Post-Olympism? Questioning Sport in the Twenty-First Century

By John Bale; Mette Krogh Christensen | Go to book overview

15
Laying Olympism to Rest
Kevin B. Wamsley

Introduction

In the early years of the twenty-first century, the multibillion dollar Olympic Games remain sufficiently intriguing to the sport entertainment connoisseur. In spite of, or perhaps due to, the numerous crises, real and imagined, over the past hundred or more years, the games have become entrenched in what might be referred to as the global imagination – a contrived cultural space positioned as the pinnacle of athletic competition. Further, the games have been carefully orchestrated to portray ‘high’ values, ethically and morally situated above such competitions as the World Cup of football and US professional sports. And, certainly, given this, and its long, firmly entrenched history of controlling and organizing international competition, the IOC will have considerable influence in the shaping of sport for the foreseeable future. The ‘core value’, raison d'être, the fundamental tenet historically invoked as the essence that separates the Olympics, elevates it beyond all other sport competitions, is ‘Olympism’. From the writings of de Coubertin, to the Olympic Charter, to the popular promotional rhetoric of today, Olympism remains the marker of distinction, a deified space once shared only by the notion of amateurism. But to suggest that a common global understanding or one underlying philosophy is responsible for the popularity and resiliency of the games and, thus, the long-term sporting influence of the IOC, would be a tremendous overstatement. People are attracted to the games for a multitude of reasons well beyond the scope of any singular study. My purpose here, under the guise of post-Olympism, is to provide a social critique of the notion of Olympism and the idea of the Olympics with respect to some of the more prevalent and contentious historical and current issues, to argue that in many respects the two are incongruous and to show how, during the twentieth century, the nebulous concept of Olympism became the structural apologetic for the Olympic Games.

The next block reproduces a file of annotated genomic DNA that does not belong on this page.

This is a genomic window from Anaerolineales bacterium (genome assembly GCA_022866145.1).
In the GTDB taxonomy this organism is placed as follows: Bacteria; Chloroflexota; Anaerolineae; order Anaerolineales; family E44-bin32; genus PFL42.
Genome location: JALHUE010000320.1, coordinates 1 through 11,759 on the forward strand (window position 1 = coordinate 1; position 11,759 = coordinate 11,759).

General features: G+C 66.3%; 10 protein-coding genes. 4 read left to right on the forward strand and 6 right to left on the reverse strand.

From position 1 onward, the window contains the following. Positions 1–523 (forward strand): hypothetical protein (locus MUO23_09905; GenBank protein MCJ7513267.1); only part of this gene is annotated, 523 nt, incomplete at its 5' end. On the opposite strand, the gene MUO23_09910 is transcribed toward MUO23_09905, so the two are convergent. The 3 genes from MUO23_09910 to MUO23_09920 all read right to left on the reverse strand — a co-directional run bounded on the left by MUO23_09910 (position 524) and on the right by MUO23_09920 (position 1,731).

Officially, the IOC's Charter promotes the idea of ‘Olympism’ as the guiding philosophy of the games and the cultural infrastructure that supports them (IOC, 2003) and further a philosophy of life that promotes a balancing of body, will and mind. These Fundamental Principles listed in the Olympic Charter provide

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